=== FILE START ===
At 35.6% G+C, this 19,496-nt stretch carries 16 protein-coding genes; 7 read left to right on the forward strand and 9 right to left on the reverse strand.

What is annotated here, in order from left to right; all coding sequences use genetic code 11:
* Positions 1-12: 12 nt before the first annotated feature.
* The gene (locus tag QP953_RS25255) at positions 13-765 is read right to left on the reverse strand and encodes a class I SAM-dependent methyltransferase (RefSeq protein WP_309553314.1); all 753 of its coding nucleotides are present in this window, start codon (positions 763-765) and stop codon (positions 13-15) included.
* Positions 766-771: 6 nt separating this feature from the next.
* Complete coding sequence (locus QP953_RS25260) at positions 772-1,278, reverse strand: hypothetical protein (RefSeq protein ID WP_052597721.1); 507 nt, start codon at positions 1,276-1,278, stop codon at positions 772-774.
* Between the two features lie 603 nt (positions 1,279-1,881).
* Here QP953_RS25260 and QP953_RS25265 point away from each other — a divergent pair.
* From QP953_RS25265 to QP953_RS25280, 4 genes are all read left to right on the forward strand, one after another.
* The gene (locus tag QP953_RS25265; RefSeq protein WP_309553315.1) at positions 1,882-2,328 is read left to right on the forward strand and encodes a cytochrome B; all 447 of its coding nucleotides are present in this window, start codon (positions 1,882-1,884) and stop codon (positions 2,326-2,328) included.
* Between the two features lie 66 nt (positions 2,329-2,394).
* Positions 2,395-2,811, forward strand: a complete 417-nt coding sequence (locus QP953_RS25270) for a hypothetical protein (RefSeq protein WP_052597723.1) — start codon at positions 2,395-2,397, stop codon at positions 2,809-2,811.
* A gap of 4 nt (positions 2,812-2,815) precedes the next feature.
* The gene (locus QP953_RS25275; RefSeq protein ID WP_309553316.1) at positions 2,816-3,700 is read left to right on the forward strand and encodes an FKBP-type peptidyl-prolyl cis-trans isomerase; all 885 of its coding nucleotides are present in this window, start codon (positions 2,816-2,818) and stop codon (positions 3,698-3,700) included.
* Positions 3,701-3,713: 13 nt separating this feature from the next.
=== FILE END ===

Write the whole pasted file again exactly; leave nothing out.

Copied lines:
At 35.6% G+C, this 19,496-nt stretch carries 16 protein-coding genes; 7 read left to right on the forward strand and 9 right to left on the reverse strand.

What is annotated here, in order from left to right; all coding sequences use genetic code 11:
* Positions 1-12: 12 nt before the first annotated feature.
* The gene (locus tag QP953_RS25255) at positions 13-765 is read right to left on the reverse strand and encodes a class I SAM-dependent methyltransferase (RefSeq protein WP_309553314.1); all 753 of its coding nucleotides are present in this window, start codon (positions 763-765) and stop codon (positions 13-15) included.
* Positions 766-771: 6 nt separating this feature from the next.
* Complete coding sequence (locus QP953_RS25260) at positions 772-1,278, reverse strand: hypothetical protein (RefSeq protein ID WP_052597721.1); 507 nt, start codon at positions 1,276-1,278, stop codon at positions 772-774.
* Between the two features lie 603 nt (positions 1,279-1,881).
* Here QP953_RS25260 and QP953_RS25265 point away from each other — a divergent pair.
* From QP953_RS25265 to QP953_RS25280, 4 genes are all read left to right on the forward strand, one after another.
* The gene (locus tag QP953_RS25265; RefSeq protein WP_309553315.1) at positions 1,882-2,328 is read left to right on the forward strand and encodes a cytochrome B; all 447 of its coding nucleotides are present in this window, start codon (positions 1,882-1,884) and stop codon (positions 2,326-2,328) included.
* Between the two features lie 66 nt (positions 2,329-2,394).
* Positions 2,395-2,811, forward strand: a complete 417-nt coding sequence (locus QP953_RS25270) for a hypothetical protein (RefSeq protein WP_052597723.1) — start codon at positions 2,395-2,397, stop codon at positions 2,809-2,811.
* A gap of 4 nt (positions 2,812-2,815) precedes the next feature.
* The gene (locus QP953_RS25275; RefSeq protein ID WP_309553316.1) at positions 2,816-3,700 is read left to right on the forward strand and encodes an FKBP-type peptidyl-prolyl cis-trans isomerase; all 885 of its coding nucleotides are present in this window, start codon (positions 2,816-2,818) and stop codon (positions 3,698-3,700) included.
* Positions 3,701-3,713: 13 nt separating this feature from the next.